In Adderley’s survey of nuisances in Nassau noise loomed prominently, second only to dogs. She concluded that there were very few cases brought forward on the basis of either common or tort law. Adderley speculated about why this is the case, identifying ignorance of the law or legal rights, doubts about enforcement possibilities or a desire not to alienate neighbors. I have no doubt that each of these factors play a role in the paucity of cases brought forward, but I think a better indicator of concern would be police complaints (presupposing fairly, accurate record keeping). It is reasonable to expect citizens to make noise complaints to the police to rectify noise problems.

Environmental noise is determined by measures of sound frequency, sound pressure (vibrations of air) and variation in sound levels, typically using an A weighting to give a lesser value to lower frequencies. This is captured in decibel units that register the complexity of human hearing. To give an indication of decibels: 60 dB(A) is normal conversation, freeway traffic is 70 dB(A), heavy traffic is 85 dB(A), a motor cycle is 95 dB(A), Mp3 maximum volume is 105 dB(A) and a chain saw is 120 dB(A). The Environmental Protection Agency (1970) and other such entities recommend a noise exposure limit of 55 dB (A).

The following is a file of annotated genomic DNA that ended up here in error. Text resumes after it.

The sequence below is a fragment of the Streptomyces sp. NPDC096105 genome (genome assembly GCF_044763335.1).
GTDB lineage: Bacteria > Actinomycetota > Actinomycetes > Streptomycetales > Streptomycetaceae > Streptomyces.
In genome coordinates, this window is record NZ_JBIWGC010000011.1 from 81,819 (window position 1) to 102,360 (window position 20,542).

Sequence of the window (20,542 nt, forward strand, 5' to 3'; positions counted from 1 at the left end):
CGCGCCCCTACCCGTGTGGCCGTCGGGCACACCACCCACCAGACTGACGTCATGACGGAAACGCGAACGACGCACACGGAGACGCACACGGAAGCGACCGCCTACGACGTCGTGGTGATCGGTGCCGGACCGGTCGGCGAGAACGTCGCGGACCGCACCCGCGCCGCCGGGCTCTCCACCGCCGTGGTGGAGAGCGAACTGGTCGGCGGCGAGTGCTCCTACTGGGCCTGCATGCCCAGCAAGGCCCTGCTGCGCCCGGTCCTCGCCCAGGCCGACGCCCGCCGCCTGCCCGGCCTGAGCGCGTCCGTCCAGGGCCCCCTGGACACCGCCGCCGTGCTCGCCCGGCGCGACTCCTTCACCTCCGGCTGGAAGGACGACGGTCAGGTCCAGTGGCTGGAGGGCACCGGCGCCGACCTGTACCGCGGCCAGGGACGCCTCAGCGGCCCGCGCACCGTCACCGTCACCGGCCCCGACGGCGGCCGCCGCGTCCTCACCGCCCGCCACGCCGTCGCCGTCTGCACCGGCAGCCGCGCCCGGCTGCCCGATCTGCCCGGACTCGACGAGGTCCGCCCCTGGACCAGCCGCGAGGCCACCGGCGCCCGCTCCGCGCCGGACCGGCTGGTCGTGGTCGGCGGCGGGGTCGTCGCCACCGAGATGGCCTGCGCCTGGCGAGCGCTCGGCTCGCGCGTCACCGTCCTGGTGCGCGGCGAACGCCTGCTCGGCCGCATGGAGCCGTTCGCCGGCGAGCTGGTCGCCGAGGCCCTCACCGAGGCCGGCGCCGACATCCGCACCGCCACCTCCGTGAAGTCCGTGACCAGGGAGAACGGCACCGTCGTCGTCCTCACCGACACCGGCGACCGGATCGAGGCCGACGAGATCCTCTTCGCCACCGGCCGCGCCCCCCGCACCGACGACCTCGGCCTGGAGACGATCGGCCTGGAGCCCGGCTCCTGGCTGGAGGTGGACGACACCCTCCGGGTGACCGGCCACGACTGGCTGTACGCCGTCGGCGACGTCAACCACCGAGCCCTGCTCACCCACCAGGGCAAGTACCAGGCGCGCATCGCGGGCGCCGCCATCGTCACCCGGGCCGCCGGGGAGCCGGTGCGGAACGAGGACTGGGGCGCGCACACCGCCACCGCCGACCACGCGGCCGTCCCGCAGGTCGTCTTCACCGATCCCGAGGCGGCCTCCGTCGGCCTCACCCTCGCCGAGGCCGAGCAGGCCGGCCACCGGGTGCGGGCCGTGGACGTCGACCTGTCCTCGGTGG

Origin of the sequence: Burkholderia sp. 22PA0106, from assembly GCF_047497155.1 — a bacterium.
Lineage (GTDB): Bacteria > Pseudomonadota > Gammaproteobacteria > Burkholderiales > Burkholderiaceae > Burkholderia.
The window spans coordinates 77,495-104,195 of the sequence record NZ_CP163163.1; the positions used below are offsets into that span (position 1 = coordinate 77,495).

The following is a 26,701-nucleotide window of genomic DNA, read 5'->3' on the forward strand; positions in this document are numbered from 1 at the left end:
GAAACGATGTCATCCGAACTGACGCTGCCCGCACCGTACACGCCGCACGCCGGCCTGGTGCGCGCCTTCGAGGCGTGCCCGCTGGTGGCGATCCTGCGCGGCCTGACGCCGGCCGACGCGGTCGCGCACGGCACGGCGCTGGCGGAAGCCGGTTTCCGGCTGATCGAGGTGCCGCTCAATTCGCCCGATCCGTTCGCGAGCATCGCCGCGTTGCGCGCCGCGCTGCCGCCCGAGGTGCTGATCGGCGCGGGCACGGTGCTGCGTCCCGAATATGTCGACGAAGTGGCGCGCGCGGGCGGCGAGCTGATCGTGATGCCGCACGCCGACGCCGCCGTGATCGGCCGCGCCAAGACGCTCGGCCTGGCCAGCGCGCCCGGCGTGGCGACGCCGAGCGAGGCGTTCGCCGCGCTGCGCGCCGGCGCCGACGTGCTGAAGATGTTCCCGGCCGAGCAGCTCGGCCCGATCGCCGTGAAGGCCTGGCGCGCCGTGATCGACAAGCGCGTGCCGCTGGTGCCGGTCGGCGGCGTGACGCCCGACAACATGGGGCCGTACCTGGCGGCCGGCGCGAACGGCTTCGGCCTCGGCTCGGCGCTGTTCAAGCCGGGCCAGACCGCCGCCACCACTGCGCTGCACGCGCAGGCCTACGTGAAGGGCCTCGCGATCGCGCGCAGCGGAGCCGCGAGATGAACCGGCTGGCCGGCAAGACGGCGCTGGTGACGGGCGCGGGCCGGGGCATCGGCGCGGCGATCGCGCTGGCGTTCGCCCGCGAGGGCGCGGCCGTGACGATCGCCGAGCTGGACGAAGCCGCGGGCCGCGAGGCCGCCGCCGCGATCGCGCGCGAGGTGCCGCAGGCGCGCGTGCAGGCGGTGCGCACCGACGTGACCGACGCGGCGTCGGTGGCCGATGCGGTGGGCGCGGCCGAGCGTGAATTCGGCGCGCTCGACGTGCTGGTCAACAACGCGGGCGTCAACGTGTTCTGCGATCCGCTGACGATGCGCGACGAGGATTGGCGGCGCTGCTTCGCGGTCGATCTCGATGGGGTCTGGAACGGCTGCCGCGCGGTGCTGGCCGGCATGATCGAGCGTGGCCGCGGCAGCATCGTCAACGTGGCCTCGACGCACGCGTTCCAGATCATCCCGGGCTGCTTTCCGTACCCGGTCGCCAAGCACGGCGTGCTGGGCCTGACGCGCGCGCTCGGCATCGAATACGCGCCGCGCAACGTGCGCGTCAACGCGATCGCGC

Studies of the physiological, psycho-physiological and social effects of noise pollution identified Noise Induced Hearing Loss (NIHL), hypertension, cardiovascular disease (e.g. vasoconstriction), stroke, diabetes, cognitive impairment, stress, low testosterone, sleep disturbances, stress and annoyance as causing harm.

A study of traffic wardens in Pakistan (2015) exposed to 85 dB(A) to 106 dB(A) of noise on a regular basis found aggravated depression (58%), stress, public conflict (71%), irritation (54%), speech interference (56%), hypertension (89%), muscle tension (64%), exhaustion (48%), low performance (55%), loss of concentration (93%), headaches (74%) and cardiovascular disease (71%).

NIHL is characterized by an inability to hear a range of frequencies, impaired perception and sensitivity to sound (e.g. tinnitus, a ringing, buzzing and roaring that has no external source). The main sources of NIHL in Europe and North America is social/leisure noise (MP3 players, music concerts, sporting events, firecrackers). There is an association between hypertension and ischaemic heart disease and noise from traffic and aircrafts. The risk of cognitive impairment for children increased with noise exposure between 50 dB (A) and 95 dB (A). 35 dB (A) or lower was a good learning context. A significant amount of sleep disturbances was identified in towns (≥ 50,000) and cities. A maximum of 30 dB (A) in the bedroom at night and 40 dB (A) outside the bedroom at night is recommended for good sleep. Noise associated annoyance undermines the well-being of communities. Everyone has the right to enjoy life free of noise pollution.